“The young people will soon start to say that the Polisario can go to hell if nothing happens," Lakhal told me. "The leaders know what war is. Normally it should bring a solution. But we have had no solution for almost 20 years. The society is boiling. The boys born in 1976 are now fathers. They don't want to stay here. Can they suffocate their anger?"

After Lakhal crossed the wall he did 14 months' military training in the Liberated Zone near a town named Tifariti. As I wanted to see the wall, he agreed to take me there. We left early in the morning and soon we were driving across flat desert gravel. After about 30 miles, we breached an unseen frontier, leaving Algeria for the Polisario-controlled section of Western Sahara.

Soon we saw the first nomads' tents. During the winter months, hundreds of refugees leave the camps for the open desert, taking herds of camels and goats with them. Around mid-morning, at a place the Polisario calls the "Rincón", where the wall makes a 90-degree turn west, I saw it for the first time - and Lakhal cursed. Rubbish strewn by soldiers piled up against the barbed wire in front of us. The wall was less imposing than I'd imagined - quite literally a barrier of sand - but the landmines and the sheer number of Moroccan troops ensured that it was perfectly effective.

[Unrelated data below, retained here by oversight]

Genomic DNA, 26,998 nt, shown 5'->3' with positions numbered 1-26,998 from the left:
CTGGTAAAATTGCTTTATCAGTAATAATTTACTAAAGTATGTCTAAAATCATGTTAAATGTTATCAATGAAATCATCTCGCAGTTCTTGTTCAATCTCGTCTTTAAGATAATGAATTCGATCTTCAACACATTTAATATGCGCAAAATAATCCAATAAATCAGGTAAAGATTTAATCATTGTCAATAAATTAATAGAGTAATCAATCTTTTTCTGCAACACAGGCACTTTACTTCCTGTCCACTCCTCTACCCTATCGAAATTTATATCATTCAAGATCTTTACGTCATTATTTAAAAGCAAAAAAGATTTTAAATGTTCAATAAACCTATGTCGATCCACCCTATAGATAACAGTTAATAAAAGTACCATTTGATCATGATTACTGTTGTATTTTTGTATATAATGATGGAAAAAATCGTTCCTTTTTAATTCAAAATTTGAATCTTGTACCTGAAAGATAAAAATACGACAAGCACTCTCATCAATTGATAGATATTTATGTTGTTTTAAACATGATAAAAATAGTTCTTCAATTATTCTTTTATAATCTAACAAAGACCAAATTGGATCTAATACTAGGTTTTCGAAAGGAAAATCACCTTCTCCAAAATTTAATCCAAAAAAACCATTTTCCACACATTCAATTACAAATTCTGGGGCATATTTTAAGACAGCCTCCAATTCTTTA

We parked a short distance away. Our driver, a thin, mischievous man nicknamed "El Macho", whose job during the war was operating a Katyusha rocket launcher, gathered sticks and made a fire. Lakhal cooked brunch: camel heart, kidney, liver and hump - a small, fatty piece of meat. It was late afternoon when we reached Tifariti, a tiny town with a few administrative offices and some bombed-out buildings. The landscape had changed; there were now craggy hills sprinkled with large boulders. At the top of one of the hills was the army command post, painted rust red; nearby was the wreckage of a downed Moroccan fighter jet. In the army mess was a poster of abuses in the occupied territories, including a 2005 picture of Aminatou Haidar with her face bloodied.

As Lakhal prepared tea, he spoke about the shortcomings of the Polisario's attempt to persuade the international community to take its side. "The mistake is ours. Why is our representation in the UK just one or two people? We have one person in Australia; it's a continent, not a country. Two people in New York and the UN and one in Washington. No one in China and one in Russia. But with us, you are talking mostly about nomads. We have centuries with our own system, an oral culture. The power of the world is still not understood here."